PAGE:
Sunday, November 3, 2013

In Defense of Placebos

Despite eight months of therapy since John's car accident there was still a nagging pain in his right shoulder. An MRI could not find the source of his pain, and his medications did little to give him relief. Frustrated, John went to a holistic doctor who gave him homeopathic drops and instructed him to do a special breathing technique several times a day. Within two days John's pain vanished, and he hurried to share the good news with his medical doctor. His doctor was not impressed though. He dismissed the story, explaining that John's recovery was no more than a "placebo effect."

This confused John. While one part of him was happy to be feeling better, another part of him felt uneasy. Something about the way his doctor referred to "placebo" made John feel that his loss of pain was of little value - that it was being dismissed because he had somehow "cheated" the healing process by using techniques that were as unscientific and unverifiable as sorcery.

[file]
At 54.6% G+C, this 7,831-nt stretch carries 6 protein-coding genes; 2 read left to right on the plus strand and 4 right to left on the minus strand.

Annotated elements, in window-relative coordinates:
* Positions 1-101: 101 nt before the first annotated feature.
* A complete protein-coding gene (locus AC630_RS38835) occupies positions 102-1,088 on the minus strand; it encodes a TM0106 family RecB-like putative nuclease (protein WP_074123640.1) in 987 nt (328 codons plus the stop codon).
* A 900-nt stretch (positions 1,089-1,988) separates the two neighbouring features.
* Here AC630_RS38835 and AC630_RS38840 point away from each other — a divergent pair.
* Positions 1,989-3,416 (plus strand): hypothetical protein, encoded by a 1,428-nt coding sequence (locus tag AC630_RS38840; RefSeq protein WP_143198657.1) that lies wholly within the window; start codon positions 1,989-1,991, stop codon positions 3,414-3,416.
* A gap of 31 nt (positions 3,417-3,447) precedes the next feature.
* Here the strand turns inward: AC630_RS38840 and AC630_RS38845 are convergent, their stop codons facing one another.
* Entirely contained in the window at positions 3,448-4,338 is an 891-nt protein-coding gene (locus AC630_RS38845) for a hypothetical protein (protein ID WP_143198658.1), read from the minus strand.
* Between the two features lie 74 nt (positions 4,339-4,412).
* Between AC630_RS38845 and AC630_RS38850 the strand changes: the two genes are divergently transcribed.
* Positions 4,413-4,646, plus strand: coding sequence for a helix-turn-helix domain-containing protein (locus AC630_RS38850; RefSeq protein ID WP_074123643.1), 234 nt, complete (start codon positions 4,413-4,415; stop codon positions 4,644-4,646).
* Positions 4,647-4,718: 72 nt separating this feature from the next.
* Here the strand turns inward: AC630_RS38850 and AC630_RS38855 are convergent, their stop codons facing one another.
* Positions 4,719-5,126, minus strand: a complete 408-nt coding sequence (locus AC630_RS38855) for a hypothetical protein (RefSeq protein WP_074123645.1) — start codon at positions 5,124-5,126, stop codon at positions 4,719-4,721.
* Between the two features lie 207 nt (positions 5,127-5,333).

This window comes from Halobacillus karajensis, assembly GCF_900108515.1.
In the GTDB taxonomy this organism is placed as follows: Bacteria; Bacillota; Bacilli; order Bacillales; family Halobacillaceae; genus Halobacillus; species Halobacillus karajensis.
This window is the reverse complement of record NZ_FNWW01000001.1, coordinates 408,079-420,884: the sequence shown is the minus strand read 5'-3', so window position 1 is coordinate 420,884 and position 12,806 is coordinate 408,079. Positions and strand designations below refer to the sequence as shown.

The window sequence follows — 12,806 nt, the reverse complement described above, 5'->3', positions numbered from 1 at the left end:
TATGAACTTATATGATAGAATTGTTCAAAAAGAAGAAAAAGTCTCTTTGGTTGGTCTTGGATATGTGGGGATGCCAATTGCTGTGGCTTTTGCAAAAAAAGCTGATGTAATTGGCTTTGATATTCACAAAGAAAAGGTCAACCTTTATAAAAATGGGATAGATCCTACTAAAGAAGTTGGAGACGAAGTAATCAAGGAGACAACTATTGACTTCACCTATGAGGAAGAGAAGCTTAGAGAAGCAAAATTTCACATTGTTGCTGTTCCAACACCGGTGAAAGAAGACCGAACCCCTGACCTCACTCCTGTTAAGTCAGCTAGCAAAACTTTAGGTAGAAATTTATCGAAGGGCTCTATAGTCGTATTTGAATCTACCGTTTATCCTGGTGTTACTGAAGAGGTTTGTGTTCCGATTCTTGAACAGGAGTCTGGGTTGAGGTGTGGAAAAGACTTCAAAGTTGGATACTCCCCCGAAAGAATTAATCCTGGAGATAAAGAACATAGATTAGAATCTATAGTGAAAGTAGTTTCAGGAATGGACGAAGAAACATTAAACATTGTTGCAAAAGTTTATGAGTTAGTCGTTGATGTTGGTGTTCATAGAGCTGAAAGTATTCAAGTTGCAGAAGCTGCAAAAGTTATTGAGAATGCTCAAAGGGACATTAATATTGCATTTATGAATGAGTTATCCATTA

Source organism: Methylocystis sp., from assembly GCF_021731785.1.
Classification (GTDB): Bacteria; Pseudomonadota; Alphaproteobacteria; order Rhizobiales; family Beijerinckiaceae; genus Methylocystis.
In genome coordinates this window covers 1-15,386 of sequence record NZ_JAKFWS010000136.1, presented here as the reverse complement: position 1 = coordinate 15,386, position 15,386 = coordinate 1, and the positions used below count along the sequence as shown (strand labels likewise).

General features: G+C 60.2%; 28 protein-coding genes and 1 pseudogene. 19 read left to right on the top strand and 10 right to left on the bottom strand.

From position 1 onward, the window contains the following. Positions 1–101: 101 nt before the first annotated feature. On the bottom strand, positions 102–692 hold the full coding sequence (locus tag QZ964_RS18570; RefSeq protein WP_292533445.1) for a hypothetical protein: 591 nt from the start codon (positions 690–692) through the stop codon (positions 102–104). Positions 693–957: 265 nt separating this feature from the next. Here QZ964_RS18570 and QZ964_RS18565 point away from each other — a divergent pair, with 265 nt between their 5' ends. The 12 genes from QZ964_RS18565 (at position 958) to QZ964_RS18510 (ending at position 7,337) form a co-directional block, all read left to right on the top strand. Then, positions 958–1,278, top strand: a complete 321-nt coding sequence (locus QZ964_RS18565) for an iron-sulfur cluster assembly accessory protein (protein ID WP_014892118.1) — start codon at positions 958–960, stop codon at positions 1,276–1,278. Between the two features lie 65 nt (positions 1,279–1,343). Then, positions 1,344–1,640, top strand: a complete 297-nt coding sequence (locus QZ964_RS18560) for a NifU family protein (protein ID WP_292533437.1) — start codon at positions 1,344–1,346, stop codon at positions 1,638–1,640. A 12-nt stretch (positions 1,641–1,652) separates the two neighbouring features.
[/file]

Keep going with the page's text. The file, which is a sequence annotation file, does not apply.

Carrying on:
Welcome to the misunderstood world of placebos

Placebo comes from a Greek word that translates as "I will help". It is a ritual wherein we may take a potion, eat a food, or do some behavior - AND add to that a belief that through our eating or doing, some beneficial outcome will happen for us. Eating sugar pills with the belief that they will cure us of some condition is a common placebo. So too are a great many of the superstitions and other rituals we perform on a regular basis. As long as our placebos are harmless and lead to good outcomes, most of us generally accept them without too much grumbling.

It's not a question of whether placebos work. They do. When used creatively, a good placebo can be powerful enough to help us overcome just about any malady that comes our way - from pains and allergies to autoimmune disorders, even cancers.

But let's be clear about what placebos are and what they are not. Placebos consist of two elements. The first is what we call a black box. The second is our intention.